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[edit] Views

Live is composed of two 'views' – the arrangement view and the session view. The session view is primarily used to organize and trigger sets of MIDI and audio called clips. These clips can be arranged into scenes which can then be triggered as a unit. For instance a drum, bass and guitar track might comprise a single scene. When moving on to the next scene, which may feature a synth bassline, the artist will trigger the scene, activating the clips for that scene. As of Live 6, "device racks" have been implemented which allow the user to easily group instruments and effects, as well as map their controls to a set of 'macro' controls.

The other view is the arrangement view, which is used for recording tracks from the session view and further manipulating their arrangement and effects. It is also used for manual MIDI sequencing, something for which a classical composer would have a greater affinity. This view is fairly similar to a traditional software sequencer interface.

Clips may either be an audio sample or MIDI sequence. MIDI triggers notes on Live's built in instruments, as well as third party VST instruments or external hardware.
[edit] Instruments
[edit] Built-In

By default, Live comes with two instruments - Impulse and Simpler.

Impulse is a traditional drum triggering instrument which allows the user to define a kit of up to eight drum sounds, each based on a single sample. There are a number of effects available such as basic equalization, attack, decay, pitch shift, etc. Once the kit is defined, rhythms and beats are created through Live's MIDI sequencer.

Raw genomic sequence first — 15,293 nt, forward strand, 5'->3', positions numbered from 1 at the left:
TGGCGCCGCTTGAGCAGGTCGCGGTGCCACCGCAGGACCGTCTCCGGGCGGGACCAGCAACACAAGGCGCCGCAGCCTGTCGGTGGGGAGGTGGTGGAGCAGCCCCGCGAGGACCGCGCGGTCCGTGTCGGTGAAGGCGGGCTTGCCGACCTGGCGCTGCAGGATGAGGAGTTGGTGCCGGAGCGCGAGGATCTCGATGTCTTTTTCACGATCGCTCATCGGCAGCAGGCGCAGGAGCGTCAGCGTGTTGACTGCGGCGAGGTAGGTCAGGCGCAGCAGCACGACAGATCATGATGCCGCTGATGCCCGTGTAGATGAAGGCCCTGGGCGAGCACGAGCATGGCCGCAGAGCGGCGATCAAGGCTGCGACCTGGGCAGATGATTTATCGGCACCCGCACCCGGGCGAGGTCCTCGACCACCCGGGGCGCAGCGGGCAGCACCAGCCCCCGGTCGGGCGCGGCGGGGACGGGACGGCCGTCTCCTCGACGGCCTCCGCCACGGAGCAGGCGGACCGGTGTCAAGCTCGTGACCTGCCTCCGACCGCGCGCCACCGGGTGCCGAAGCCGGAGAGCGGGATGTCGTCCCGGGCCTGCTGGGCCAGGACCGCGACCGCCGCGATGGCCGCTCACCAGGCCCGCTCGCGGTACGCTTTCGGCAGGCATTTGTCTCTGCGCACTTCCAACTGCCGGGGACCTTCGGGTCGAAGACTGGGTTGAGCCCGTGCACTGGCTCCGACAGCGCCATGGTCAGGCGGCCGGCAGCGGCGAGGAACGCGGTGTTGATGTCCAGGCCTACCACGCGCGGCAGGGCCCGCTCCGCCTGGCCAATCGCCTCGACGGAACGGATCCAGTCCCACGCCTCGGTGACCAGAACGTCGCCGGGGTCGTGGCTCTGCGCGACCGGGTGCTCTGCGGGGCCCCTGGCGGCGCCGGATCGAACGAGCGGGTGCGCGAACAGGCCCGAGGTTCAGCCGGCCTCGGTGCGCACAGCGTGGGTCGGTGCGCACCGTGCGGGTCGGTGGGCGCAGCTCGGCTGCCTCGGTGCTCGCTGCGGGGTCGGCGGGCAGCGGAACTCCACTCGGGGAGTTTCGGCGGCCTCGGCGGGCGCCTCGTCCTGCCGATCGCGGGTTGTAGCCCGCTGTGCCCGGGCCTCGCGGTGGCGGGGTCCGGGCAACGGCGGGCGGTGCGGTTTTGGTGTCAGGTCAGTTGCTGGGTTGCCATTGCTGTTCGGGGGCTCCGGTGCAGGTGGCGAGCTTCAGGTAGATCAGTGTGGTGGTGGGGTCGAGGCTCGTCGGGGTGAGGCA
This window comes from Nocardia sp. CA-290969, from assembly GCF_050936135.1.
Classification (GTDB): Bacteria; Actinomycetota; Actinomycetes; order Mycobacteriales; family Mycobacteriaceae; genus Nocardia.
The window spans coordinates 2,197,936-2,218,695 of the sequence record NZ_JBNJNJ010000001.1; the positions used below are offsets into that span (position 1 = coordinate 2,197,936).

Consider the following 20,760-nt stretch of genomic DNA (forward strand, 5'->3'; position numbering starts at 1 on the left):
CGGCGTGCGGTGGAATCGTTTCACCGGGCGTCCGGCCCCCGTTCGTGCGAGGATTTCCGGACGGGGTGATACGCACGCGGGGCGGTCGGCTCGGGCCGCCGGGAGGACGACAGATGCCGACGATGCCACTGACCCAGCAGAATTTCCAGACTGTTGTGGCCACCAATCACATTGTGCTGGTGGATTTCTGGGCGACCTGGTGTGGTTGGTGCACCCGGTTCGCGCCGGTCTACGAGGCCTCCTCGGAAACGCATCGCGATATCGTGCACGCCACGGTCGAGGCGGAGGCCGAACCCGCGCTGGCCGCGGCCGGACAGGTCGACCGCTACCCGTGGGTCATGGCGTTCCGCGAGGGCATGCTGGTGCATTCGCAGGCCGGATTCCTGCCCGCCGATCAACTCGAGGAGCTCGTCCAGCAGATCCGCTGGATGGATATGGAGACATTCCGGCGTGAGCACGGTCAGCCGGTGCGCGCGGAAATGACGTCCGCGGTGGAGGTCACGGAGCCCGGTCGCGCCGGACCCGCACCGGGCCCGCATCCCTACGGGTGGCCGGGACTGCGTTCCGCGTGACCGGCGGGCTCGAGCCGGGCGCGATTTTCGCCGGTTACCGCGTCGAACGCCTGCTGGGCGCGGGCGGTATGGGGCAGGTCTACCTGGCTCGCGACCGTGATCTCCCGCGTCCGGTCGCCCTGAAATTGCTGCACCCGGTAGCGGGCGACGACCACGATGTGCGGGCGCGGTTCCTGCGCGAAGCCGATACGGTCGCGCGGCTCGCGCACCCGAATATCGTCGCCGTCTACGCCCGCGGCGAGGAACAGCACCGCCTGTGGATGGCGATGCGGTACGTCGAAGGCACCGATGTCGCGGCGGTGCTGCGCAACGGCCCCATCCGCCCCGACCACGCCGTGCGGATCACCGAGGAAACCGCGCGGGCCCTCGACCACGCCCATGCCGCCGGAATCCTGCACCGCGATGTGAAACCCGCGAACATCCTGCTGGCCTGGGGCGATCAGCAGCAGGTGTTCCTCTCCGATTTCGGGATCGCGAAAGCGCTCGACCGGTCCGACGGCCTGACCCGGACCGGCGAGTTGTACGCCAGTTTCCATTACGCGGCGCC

Simpler is a relatively easy-to-use sampling instrument. It works using a single sample, applying some simple effects, envelopes, and timing, and then applying pitch transformations in the form of Granular synthesis. In this case, incoming MIDI does not trigger drums as it does in Impulse, but selects the final pitch of the sample, with C3 playing the sample at its original pitch.

[edit] Dedicated Hardware Instruments

Akai Professional makes the APC40, a MIDI controller designed to work solely with Ableton Live. A smaller version, the APC20, was released in 2010. Though there are hundreds of MIDI controllers compatible with Ableton, these Akai units try to closely map the actual Ableton Live layout onto physical space. Novation Digital Music Systems has created the "Launchpad" which is a pad device that has been designed for use with Ableton.
[edit] Add-Ons

There are a number of additional instruments which may be purchased separately or as part of the Ableton Suite.[17]

Amp - a device that delivers the sounds of various amplifiers and cabinet combos. It is the newest add-on and a part of Suite 8.2.
Sampler - an enhanced sampler.
Operator - an FM synthesizer.
Electric - an electric piano instrument.
Tension - a string physical modelling synthesizer.
Collision - a mallet percussion physical modelling synthesizer.
Analog - simulates an analog synthesizer.
Drum Machines - a collection of emulators for classic drum machines.
Session Drums - a collection of sampled drum kits.
Latin Percussion - a collection of sampled latin percussion hits and loops.
Essential Instruments Collection - a large collection of acoustic and electric instrument samples.
Orchestral Instrument Collection - a collection of four different orchestral libraries, which can be purchased individually or as a bundle: Orchestral Strings, Orchestral Brass, Orchestral Woodwinds and Orchestral Percussion. The Orchestral Instrument Collection is not included in Live Suite.

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